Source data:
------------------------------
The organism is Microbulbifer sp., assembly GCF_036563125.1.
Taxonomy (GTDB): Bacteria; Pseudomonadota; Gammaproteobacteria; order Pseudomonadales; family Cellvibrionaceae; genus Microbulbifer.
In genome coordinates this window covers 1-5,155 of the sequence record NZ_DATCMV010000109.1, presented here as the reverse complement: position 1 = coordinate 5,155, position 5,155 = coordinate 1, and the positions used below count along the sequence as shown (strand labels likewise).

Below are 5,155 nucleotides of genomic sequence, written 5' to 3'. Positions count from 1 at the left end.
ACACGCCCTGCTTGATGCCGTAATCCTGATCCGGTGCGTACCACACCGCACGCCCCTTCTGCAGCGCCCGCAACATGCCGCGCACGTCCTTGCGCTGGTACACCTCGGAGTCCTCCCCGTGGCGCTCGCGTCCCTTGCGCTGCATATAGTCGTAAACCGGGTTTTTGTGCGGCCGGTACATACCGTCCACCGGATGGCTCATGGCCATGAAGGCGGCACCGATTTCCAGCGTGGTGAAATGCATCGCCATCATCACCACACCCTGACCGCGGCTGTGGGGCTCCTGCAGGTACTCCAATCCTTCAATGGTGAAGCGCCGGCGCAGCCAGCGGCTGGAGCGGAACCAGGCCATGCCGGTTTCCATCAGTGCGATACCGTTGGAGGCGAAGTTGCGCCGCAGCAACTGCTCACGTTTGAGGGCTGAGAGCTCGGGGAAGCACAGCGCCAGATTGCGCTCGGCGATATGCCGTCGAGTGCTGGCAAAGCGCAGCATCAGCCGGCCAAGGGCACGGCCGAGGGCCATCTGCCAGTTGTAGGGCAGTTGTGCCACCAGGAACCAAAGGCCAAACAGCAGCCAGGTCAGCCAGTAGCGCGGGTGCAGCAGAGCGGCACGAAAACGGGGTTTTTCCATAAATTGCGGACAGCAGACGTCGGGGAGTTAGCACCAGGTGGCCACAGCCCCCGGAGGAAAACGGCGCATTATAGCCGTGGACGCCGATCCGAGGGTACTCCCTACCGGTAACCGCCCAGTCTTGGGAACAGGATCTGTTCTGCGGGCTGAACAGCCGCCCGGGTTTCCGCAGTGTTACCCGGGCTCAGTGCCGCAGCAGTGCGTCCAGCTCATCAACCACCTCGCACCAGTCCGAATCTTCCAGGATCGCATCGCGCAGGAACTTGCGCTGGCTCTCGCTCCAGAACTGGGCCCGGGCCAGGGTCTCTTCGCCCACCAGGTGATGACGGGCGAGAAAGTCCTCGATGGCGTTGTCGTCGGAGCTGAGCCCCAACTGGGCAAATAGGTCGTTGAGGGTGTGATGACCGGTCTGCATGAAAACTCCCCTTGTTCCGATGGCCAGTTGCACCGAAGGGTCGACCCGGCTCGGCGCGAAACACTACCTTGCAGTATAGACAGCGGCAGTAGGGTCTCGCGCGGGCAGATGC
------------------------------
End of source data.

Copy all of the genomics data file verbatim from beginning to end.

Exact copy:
The organism is Microbulbifer sp., assembly GCF_036563125.1.
Taxonomy (GTDB): Bacteria; Pseudomonadota; Gammaproteobacteria; order Pseudomonadales; family Cellvibrionaceae; genus Microbulbifer.
In genome coordinates this window covers 1-5,155 of the sequence record NZ_DATCMV010000109.1, presented here as the reverse complement: position 1 = coordinate 5,155, position 5,155 = coordinate 1, and the positions used below count along the sequence as shown (strand labels likewise).

Below are 5,155 nucleotides of genomic sequence, written 5' to 3'. Positions count from 1 at the left end.
ACACGCCCTGCTTGATGCCGTAATCCTGATCCGGTGCGTACCACACCGCACGCCCCTTCTGCAGCGCCCGCAACATGCCGCGCACGTCCTTGCGCTGGTACACCTCGGAGTCCTCCCCGTGGCGCTCGCGTCCCTTGCGCTGCATATAGTCGTAAACCGGGTTTTTGTGCGGCCGGTACATACCGTCCACCGGATGGCTCATGGCCATGAAGGCGGCACCGATTTCCAGCGTGGTGAAATGCATCGCCATCATCACCACACCCTGACCGCGGCTGTGGGGCTCCTGCAGGTACTCCAATCCTTCAATGGTGAAGCGCCGGCGCAGCCAGCGGCTGGAGCGGAACCAGGCCATGCCGGTTTCCATCAGTGCGATACCGTTGGAGGCGAAGTTGCGCCGCAGCAACTGCTCACGTTTGAGGGCTGAGAGCTCGGGGAAGCACAGCGCCAGATTGCGCTCGGCGATATGCCGTCGAGTGCTGGCAAAGCGCAGCATCAGCCGGCCAAGGGCACGGCCGAGGGCCATCTGCCAGTTGTAGGGCAGTTGTGCCACCAGGAACCAAAGGCCAAACAGCAGCCAGGTCAGCCAGTAGCGCGGGTGCAGCAGAGCGGCACGAAAACGGGGTTTTTCCATAAATTGCGGACAGCAGACGTCGGGGAGTTAGCACCAGGTGGCCACAGCCCCCGGAGGAAAACGGCGCATTATAGCCGTGGACGCCGATCCGAGGGTACTCCCTACCGGTAACCGCCCAGTCTTGGGAACAGGATCTGTTCTGCGGGCTGAACAGCCGCCCGGGTTTCCGCAGTGTTACCCGGGCTCAGTGCCGCAGCAGTGCGTCCAGCTCATCAACCACCTCGCACCAGTCCGAATCTTCCAGGATCGCATCGCGCAGGAACTTGCGCTGGCTCTCGCTCCAGAACTGGGCCCGGGCCAGGGTCTCTTCGCCCACCAGGTGATGACGGGCGAGAAAGTCCTCGATGGCGTTGTCGTCGGAGCTGAGCCCCAACTGGGCAAATAGGTCGTTGAGGGTGTGATGACCGGTCTGCATGAAAACTCCCCTTGTTCCGATGGCCAGTTGCACCGAAGGGTCGACCCGGCTCGGCGCGAAACACTACCTTGCAGTATAGACAGCGGCAGTAGGGTCTCGCGCGGGCAGATGC